The United States are playing so well going into the final of the London Olympics that their coach Mike Krzyzewski barely needs to do any work.
"Absolutely none," the 65-year-old joked. "I'm out every night with my family, drunk as a skunk. Wait until you see me tonight.
"I'll get in at 6am. You're all invited to come out with me. We just roll out the damn ball and that's it. I don't know how you figured it out."
Well, not quite. But given their performances so far it does not seem like that much of a stretch.
Argentina, featuring five members of the squad that won gold in 2004, were billed as one of the teams that could give the Americans a real headache in last night's semi-final.
Instead, Kobe Bryant, LeBron James, Kevin Durant and Carmelo Anthony took it in turns to carry the team in spurts as they pulled away for a 109-83 victory.
But it is not a done deal yet.
Standing between them and defending their Olympic title is a rematch against a Spanish team who pushed them all the way in a 118-107 American victory in Beijing, even though key man Jose Calderon was missing with injury.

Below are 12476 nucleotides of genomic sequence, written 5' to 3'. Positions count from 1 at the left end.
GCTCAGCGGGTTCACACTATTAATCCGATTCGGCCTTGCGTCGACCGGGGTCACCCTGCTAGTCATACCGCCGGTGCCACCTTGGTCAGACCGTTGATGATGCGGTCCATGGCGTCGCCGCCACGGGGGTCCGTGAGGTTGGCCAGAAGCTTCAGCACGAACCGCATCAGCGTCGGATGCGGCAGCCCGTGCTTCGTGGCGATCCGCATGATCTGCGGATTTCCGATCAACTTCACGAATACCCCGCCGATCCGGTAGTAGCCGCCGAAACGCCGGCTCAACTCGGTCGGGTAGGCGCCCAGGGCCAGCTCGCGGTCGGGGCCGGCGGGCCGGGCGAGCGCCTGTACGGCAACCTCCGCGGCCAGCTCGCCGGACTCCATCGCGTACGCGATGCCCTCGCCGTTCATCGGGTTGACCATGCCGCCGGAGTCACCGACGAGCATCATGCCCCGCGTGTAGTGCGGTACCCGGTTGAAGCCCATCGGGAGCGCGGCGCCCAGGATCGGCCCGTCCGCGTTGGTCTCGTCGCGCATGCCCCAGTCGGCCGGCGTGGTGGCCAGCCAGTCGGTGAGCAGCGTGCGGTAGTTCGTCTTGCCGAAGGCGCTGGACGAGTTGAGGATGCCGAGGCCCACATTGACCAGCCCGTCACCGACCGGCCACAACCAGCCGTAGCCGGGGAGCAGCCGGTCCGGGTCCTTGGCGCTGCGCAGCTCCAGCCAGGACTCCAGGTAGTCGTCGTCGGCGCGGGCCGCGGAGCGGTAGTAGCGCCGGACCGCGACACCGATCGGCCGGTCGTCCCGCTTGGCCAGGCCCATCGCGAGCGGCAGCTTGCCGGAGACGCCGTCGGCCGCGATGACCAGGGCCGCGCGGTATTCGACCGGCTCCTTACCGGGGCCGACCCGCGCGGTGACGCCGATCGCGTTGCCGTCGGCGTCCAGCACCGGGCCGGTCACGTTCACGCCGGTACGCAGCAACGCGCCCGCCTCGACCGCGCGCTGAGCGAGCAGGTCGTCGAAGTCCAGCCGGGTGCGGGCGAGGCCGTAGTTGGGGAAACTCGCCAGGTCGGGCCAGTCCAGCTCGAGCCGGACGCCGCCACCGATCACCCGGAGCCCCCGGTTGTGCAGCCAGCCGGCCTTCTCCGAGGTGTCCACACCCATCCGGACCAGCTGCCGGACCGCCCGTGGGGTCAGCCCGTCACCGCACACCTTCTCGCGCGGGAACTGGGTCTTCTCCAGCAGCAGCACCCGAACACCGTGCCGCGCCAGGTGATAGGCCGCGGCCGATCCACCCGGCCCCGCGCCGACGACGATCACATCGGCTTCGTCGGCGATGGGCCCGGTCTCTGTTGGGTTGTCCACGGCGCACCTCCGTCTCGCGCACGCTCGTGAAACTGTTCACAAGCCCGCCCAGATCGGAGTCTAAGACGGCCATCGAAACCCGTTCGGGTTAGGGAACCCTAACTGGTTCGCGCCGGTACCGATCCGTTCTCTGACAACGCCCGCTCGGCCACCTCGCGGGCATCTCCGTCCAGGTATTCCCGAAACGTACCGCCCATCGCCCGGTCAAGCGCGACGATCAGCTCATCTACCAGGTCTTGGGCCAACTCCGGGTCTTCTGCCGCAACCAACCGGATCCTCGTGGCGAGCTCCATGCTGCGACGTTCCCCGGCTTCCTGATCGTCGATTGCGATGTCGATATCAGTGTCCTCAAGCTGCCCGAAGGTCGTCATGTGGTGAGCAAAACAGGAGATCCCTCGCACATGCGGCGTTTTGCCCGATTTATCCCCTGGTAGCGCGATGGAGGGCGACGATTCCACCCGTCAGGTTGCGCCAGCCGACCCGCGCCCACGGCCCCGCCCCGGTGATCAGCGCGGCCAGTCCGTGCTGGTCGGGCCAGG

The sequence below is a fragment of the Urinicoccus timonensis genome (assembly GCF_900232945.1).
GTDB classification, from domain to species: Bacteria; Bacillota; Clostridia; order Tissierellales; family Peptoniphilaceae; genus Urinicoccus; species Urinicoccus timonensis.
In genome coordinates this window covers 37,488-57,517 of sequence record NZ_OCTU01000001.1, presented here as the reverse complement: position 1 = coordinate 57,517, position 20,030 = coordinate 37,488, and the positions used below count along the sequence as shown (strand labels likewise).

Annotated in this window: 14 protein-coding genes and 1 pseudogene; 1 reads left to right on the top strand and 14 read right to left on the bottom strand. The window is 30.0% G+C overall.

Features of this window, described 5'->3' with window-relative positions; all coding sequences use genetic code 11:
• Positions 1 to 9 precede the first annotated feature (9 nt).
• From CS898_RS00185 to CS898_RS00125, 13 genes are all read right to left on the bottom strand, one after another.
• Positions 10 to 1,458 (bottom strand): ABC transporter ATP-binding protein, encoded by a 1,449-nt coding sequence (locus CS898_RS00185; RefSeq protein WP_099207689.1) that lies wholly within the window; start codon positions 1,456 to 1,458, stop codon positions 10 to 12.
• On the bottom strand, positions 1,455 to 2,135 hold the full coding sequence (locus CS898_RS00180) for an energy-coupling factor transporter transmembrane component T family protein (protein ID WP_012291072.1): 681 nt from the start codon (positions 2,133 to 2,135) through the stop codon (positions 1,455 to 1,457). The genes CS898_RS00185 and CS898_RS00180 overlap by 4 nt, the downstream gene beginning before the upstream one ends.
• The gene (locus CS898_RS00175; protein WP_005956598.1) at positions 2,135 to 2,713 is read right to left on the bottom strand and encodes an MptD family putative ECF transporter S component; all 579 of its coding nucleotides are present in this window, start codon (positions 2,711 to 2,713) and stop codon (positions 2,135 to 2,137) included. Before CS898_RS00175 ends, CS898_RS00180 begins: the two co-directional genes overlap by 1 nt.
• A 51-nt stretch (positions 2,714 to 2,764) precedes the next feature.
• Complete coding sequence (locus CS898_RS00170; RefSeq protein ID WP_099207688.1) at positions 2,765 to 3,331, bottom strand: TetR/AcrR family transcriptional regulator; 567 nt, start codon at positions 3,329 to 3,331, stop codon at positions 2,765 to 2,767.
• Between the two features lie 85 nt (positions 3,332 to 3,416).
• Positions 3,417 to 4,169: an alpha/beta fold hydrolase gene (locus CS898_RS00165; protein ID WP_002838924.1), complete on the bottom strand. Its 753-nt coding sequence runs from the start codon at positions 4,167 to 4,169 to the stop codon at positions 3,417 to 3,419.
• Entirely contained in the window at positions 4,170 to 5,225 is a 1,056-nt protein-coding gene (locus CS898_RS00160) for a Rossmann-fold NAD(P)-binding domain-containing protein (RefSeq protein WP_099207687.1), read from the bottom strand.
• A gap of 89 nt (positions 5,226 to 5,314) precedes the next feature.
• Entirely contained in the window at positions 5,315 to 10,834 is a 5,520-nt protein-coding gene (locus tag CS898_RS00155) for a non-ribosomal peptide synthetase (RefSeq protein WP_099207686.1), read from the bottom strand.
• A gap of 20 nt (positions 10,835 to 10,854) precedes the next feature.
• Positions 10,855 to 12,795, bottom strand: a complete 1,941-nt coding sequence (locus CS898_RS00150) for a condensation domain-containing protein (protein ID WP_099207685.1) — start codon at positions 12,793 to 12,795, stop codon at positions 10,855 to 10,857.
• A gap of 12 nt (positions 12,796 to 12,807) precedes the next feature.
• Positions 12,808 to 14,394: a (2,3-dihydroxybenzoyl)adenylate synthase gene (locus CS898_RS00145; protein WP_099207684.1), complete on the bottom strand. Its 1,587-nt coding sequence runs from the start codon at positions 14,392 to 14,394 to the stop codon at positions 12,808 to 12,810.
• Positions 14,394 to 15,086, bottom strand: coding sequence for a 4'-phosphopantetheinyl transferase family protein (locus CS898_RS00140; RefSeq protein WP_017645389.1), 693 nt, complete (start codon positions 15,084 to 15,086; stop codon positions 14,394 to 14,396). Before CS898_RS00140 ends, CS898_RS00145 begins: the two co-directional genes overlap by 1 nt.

And Krzyzewski, far from sampling London's late-night bars, knows he has plenty of homework to do.
"They have one of the top five players in the world in Pau Gasol," he said. "Calderon hit huge shots for them (in their semi-final against Russia).
"They have the best rotation of big guys in the tournament. They have a deep bench. Sergio Llull is dynamite, a fiery player. They are a team that can beat us."
Spain's 'Los Chicos de Oro', the golden generation who first emerged with victory at the 1999 World Junior Championships, going on to win the 2006 World Championship, Olympic silver in 2008, and European titles in 2009 and 2011, are approaching the end of a long road.
Reaching the final gives them one more shot at a first ever gold medal for their country.
"Very few people get a chance to compete in an Olympic final in their lives," said Pau Gasol. "We are fortunate to have a second chance."
Spain have not looked at their best throughout this tournament, and they fell into a 13-point hole against Russia before rallying to win their semi-final 67-59.
But the spirit they displayed in coming back showed a team unwilling to let their second chance slip away.
"Before this match, we weren't playing the way we know we could," said Sergio Rodriguez. "But when this team are against the wall, we always respond."
It should make for a fantastic final. The United States have been dominant so far but the one thing that might stop them is a veteran Spanish team looking to go out with a bang.
"Everybody said this is the game that they wanted to see," James said. "We look forward to it and we are happy as a team to be in this position."